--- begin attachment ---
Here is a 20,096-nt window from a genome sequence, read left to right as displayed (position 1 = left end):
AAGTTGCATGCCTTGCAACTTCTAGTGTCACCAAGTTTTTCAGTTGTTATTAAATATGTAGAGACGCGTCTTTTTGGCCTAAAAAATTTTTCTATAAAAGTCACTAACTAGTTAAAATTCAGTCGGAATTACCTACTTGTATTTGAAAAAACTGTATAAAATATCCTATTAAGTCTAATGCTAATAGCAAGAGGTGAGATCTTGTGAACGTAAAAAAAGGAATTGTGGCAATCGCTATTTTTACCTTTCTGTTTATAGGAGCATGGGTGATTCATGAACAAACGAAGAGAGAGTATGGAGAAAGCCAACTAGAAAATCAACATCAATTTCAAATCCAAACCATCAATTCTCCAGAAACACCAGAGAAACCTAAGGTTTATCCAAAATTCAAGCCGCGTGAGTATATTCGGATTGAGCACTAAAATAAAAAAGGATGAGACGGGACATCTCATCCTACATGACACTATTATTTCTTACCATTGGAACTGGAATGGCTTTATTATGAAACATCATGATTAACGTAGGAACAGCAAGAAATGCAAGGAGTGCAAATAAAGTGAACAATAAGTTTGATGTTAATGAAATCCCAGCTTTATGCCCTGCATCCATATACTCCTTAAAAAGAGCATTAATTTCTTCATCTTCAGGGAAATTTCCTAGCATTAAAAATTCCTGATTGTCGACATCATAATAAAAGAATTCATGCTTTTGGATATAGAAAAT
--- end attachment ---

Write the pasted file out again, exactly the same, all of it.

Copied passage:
Here is a 20,096-nt window from a genome sequence, read left to right as displayed (position 1 = left end):
AAGTTGCATGCCTTGCAACTTCTAGTGTCACCAAGTTTTTCAGTTGTTATTAAATATGTAGAGACGCGTCTTTTTGGCCTAAAAAATTTTTCTATAAAAGTCACTAACTAGTTAAAATTCAGTCGGAATTACCTACTTGTATTTGAAAAAACTGTATAAAATATCCTATTAAGTCTAATGCTAATAGCAAGAGGTGAGATCTTGTGAACGTAAAAAAAGGAATTGTGGCAATCGCTATTTTTACCTTTCTGTTTATAGGAGCATGGGTGATTCATGAACAAACGAAGAGAGAGTATGGAGAAAGCCAACTAGAAAATCAACATCAATTTCAAATCCAAACCATCAATTCTCCAGAAACACCAGAGAAACCTAAGGTTTATCCAAAATTCAAGCCGCGTGAGTATATTCGGATTGAGCACTAAAATAAAAAAGGATGAGACGGGACATCTCATCCTACATGACACTATTATTTCTTACCATTGGAACTGGAATGGCTTTATTATGAAACATCATGATTAACGTAGGAACAGCAAGAAATGCAAGGAGTGCAAATAAAGTGAACAATAAGTTTGATGTTAATGAAATCCCAGCTTTATGCCCTGCATCCATATACTCCTTAAAAAGAGCATTAATTTCTTCATCTTCAGGGAAATTTCCTAGCATTAAAAATTCCTGATTGTCGACATCATAATAAAAGAATTCATGCTTTTGGATATAGAAAAT